before her were in hell. That should send chills down any parents spine. It is our responsibility as parents to know our faith, practice it and teach it through word and example to our children. If we do not do this then society collapses either by the hand of God as in the Great Flood or Sodom and Gomorrah or by the hand of man such as in the Grecian Empire, Rome Empire and the Holy Roman Empire. Next on that list if not already the United States of America. I pray for our country and the conversion of sinners because only through a true conversion to Christ and proclaiming Him as our King will our country survive. The strength of our Church and our country is
    dependent on the strong faith of our families in our Lord and Savior and all that
    He proclaimed.

  • Timothy

    Romans 1: 26, “…their women exchanged the natural function for that which is unnatural…”

    The natural function of the female reproductive system is reproduction. The apostle Paul saw the same thing happening in ancient Rome as is happening now in post Christian America. The devil does not need new tools. Humans never learn from history.

  • Michael Paterson-Seymour

    People talk a lot about the large families of the past, but from the end of the Napoleonic Wars in 1815 to the outbreak of the First World War in 1914, a period of 99 years or three generations, the population of France only increased from 29 million to 42 million, an increase of 45% Over the following century, it rose to 60 million, an increase of 43%.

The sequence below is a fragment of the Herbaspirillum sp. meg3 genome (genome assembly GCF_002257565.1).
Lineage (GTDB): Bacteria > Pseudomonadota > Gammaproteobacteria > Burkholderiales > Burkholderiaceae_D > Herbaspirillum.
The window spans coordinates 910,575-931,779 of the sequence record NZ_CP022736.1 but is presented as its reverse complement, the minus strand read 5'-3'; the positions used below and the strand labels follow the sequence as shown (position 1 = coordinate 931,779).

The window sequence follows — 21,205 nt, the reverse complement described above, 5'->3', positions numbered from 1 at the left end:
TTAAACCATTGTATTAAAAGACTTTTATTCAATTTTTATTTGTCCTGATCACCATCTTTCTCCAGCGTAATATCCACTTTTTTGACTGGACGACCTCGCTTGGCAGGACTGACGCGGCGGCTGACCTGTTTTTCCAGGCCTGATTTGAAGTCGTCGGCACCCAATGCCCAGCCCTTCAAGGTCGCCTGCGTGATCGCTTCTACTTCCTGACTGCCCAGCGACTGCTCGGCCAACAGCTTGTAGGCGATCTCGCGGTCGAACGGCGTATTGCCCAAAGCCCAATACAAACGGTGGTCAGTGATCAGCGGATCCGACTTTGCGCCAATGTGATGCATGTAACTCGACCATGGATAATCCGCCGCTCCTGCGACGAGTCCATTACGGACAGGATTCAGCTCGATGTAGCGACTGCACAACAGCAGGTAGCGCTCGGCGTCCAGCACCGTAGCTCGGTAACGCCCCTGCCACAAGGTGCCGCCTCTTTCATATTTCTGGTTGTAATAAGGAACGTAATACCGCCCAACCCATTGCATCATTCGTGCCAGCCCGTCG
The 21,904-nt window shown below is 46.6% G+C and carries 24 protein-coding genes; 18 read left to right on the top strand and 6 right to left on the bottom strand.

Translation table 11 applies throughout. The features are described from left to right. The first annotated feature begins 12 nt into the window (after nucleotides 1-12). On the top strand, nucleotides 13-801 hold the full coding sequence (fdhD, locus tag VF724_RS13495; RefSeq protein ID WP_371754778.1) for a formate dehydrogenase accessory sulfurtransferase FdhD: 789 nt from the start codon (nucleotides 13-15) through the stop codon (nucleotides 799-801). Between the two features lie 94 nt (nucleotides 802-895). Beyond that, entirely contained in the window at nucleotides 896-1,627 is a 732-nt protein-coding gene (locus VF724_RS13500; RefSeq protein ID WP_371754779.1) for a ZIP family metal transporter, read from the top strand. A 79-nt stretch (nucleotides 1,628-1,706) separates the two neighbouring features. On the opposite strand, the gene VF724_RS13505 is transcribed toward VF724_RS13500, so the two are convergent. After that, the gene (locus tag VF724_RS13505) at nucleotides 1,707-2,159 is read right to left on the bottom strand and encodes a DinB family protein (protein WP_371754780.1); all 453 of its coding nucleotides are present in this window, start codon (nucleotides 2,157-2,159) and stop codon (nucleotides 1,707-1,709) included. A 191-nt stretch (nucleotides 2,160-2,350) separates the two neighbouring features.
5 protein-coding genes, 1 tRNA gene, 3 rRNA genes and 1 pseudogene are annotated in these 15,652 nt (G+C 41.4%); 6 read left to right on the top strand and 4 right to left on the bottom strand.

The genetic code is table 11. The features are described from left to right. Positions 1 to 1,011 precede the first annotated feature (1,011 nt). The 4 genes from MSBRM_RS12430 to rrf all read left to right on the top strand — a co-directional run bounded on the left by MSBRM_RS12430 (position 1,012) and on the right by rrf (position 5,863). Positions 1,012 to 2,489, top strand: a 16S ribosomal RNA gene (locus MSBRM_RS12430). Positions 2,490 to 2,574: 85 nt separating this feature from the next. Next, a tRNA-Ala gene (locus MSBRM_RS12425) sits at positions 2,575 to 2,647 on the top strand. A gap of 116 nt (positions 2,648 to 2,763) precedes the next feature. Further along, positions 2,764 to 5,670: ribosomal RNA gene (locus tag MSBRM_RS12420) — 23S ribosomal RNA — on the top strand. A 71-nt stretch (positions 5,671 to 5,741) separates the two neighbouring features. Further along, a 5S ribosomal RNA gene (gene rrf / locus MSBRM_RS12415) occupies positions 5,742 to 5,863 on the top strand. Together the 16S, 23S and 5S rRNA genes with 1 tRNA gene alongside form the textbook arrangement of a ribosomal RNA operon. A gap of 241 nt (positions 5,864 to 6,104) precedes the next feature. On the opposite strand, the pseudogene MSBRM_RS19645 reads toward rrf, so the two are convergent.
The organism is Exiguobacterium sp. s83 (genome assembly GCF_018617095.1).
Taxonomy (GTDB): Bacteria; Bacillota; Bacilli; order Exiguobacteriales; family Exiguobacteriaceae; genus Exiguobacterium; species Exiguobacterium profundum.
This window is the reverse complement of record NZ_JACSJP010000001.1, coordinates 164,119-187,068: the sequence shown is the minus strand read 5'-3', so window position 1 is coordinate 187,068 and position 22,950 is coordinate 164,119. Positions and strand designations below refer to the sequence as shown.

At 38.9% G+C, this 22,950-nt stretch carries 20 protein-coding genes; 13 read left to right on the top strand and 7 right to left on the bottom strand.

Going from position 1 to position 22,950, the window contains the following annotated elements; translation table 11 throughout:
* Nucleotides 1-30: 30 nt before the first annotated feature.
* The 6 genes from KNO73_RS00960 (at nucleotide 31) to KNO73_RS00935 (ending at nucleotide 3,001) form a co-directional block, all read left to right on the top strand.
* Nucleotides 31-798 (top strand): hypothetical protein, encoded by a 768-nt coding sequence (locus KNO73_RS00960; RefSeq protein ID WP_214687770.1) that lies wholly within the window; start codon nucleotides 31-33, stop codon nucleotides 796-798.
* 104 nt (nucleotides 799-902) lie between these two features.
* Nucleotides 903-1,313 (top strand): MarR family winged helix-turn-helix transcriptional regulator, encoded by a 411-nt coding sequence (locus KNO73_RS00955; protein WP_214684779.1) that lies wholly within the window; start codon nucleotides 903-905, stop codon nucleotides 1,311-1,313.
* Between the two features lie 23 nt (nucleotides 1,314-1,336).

When was this golden age of large families?

    • Austin Ruse

      France was indeed the first European country to enter what’s called the demographic transition. Also one of the first to lose the faith and the most secular European country. A perfect example to make Eberstadts case and one she deals with in her book.

  • Alecto

    I’m very glad to read this and am glad I voted for Mitt Romney, even though I had reservations about him. Romney was ill-advised by the Consultant Class. Had he been far more forceful in voicing these aspects of his beliefs, more conservatives would have been inspired to go to the polls for him.

    • Marc L

      Yup, mocked by all the right people and laughing all the way to the Oval Office. Or so we can imagine.

  • Bill Russell

    Michael Paterson-Seymour-

    You neglect the factor of infant morality. In France, the rate of infant deaths at the end of the Napoleonic wars was 25% of all births and had declined only to 20% by 1890. Interestingly, by 1890 Ireland had the lowest rate of infant morality in Europe, followed by the Scandinavian countries. At the end of the nineteenth century, infant mortality in France was the same as in sub-Sahara Africa today. In addition, in France the average male lifespan which was 33 in 1820 had improved to only 47 by 1900. Many babies were born and large families existed, but the Grim Reaper took his toll quickly.

  • Theorist

    Institutional religious faith and the institutional family are both somethings material and spiritual, so it would be unsurprising if there were material and spiritual reasons for their corruption. The spiritual reasons have already been touched upon (the logic of protestantism leading to individualism, the social gospel, etc.). But the material aspect has not been fully addressed.

    let us ask not what ideas destroyed the Catholic faith but rather whose ideas have contributed to such a state? And we here it seems safe to say that freemasonry and Jewry and even members of the CIA have a roll to play.